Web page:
Nevertheless, most of the original drainages were completely filled with silt and had become ineffective, allowing water to run down the middle of the trail, developing and enlarging ruts. As such, most of our work was spent fixing ruts, and repairing drainages or building new ones, to keep ruts from re-forming or enlarging. One long-time volunteer used a gas-powered hedge trimmer to cut back the brush that was starting to impinge on the trail while two people followed along behind to dispose of the cuttings.

A finished drainage nick.

This CORBA crew embarked on a task that was new to us by completely rebuilding a section of the trail about 100′ long. The berm on the outside of the trail that keeps the water on it was chopped up. The dirt was then dragged back over the trail, filling in the center rut and used to re-establish the normal outslope that allows water to flow straight across and off the outside edge of the trail, rather then down the middle to make a rut. This took about three hours. For the rest of the day we joined in the other volunteers in clearing and building drainages.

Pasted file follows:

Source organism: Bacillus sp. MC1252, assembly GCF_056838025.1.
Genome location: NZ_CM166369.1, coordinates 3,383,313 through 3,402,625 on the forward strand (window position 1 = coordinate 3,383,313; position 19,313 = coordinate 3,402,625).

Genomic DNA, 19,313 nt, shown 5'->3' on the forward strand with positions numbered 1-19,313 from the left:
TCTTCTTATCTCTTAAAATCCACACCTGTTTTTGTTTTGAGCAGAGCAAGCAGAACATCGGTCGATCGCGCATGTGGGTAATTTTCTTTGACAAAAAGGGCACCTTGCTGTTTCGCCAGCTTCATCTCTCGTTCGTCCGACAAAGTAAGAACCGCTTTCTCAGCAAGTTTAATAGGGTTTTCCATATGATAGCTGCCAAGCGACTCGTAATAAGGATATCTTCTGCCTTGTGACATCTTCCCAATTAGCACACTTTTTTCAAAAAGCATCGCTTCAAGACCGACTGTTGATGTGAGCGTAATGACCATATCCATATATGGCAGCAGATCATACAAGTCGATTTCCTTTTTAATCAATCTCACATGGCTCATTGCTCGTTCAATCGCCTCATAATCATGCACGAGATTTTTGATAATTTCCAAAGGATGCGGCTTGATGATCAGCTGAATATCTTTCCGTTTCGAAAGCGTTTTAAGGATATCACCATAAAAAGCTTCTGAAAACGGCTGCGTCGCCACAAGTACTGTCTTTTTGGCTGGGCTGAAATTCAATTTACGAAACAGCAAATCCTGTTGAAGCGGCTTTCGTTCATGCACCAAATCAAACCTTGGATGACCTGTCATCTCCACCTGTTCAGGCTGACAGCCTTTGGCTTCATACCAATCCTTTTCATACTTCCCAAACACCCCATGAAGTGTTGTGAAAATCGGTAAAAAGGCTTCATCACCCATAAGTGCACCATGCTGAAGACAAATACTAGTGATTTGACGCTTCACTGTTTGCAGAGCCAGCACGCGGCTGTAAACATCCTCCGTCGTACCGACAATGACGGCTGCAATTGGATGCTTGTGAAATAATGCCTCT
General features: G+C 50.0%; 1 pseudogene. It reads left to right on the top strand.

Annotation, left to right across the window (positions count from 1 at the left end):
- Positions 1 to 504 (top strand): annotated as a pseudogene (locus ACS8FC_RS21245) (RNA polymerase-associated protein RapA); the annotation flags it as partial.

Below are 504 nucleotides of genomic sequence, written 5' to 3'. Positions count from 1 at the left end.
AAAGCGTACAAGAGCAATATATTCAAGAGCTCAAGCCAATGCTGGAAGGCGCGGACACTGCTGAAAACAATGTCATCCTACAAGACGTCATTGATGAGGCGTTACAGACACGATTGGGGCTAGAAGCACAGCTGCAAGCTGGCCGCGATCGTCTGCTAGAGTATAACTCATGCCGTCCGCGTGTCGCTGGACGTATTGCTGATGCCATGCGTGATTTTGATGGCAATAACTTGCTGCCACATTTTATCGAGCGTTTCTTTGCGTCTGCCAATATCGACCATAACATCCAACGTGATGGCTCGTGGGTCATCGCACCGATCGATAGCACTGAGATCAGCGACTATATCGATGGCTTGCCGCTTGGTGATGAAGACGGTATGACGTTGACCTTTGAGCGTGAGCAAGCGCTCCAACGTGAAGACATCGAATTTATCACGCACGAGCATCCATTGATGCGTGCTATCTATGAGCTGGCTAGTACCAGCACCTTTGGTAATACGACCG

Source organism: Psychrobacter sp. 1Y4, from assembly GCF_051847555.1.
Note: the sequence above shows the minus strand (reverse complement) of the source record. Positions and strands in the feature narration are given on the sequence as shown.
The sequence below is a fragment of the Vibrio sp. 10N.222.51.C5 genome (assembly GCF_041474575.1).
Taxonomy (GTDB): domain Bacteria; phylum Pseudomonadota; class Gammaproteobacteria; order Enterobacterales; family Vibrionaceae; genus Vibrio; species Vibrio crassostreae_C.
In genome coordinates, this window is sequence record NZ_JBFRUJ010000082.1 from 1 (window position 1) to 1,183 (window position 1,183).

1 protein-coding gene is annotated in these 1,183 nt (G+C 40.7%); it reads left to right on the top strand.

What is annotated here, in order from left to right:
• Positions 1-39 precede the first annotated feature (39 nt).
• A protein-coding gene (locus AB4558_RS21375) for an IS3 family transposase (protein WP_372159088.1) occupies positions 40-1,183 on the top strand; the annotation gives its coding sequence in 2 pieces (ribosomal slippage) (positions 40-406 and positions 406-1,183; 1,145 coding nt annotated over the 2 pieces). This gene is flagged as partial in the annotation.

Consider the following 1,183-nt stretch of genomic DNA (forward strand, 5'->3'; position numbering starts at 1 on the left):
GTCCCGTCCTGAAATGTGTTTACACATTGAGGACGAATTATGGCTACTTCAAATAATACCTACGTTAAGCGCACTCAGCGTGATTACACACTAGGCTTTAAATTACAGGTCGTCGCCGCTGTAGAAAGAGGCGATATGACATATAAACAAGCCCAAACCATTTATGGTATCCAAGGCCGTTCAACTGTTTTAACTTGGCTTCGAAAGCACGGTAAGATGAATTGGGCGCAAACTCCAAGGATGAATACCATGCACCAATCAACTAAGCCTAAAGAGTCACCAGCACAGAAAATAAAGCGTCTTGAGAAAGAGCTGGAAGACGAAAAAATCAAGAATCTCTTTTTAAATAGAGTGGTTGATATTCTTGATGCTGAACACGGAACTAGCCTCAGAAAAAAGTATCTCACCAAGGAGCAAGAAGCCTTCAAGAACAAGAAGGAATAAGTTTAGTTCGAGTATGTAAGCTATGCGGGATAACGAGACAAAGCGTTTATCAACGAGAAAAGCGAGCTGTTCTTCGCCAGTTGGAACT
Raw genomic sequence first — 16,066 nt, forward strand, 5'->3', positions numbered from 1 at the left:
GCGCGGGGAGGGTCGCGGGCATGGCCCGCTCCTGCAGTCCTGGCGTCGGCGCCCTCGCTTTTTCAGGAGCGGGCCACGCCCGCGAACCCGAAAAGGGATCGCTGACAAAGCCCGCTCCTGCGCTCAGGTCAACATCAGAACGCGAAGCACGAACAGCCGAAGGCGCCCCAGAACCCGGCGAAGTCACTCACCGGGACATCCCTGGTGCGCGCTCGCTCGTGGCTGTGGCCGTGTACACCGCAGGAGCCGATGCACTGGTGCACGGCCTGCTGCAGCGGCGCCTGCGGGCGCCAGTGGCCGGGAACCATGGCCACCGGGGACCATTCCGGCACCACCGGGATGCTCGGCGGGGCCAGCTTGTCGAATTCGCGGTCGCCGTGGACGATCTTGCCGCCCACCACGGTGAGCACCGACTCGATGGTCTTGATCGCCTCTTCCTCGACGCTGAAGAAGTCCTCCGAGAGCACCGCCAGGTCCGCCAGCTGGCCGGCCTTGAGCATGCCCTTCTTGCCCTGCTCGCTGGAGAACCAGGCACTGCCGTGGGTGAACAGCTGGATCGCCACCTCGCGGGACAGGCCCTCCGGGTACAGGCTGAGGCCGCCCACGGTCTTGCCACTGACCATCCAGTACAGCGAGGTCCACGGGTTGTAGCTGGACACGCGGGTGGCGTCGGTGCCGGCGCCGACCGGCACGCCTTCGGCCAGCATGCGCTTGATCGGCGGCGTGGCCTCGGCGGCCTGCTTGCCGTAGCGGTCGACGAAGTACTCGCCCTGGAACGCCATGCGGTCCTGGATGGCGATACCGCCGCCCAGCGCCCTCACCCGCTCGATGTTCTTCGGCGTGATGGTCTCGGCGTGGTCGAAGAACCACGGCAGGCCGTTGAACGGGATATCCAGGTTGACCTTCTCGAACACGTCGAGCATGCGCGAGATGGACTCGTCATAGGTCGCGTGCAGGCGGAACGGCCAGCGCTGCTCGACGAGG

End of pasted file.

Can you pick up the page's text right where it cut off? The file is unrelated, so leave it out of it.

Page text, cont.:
We packed up about 2 pm, a littler earlier than usual, then some CORBA volunteers drove into Thousand Oaks for thank-you lunch on CORBA at the Stonefire Grill.

Thanks to all the CORBA and other volunteers who came out to help restore this trail! There are many more photos in our Feb 27th photo gallery for you to view.


Rim of the Valley Final Study Recommendations Released

Tuesday, February 16th, 2016
Final Study Recommendations

Final Study Recommendations

The National Park Service today released the Final Study Recommendations for the Rim of the Valley Corridor Special Resources Study. CORBA has been involved in the Rim of the Valley process since congress authorized the study in 2008, and even before that when the concept was only for a Rim of the Valley trail. We are pleased to see the final recommendation includes most of what we–and many other groups and individuals–suggested in our comments. The recommendation is a hybrid of Alternatives C and D of the draft released last June.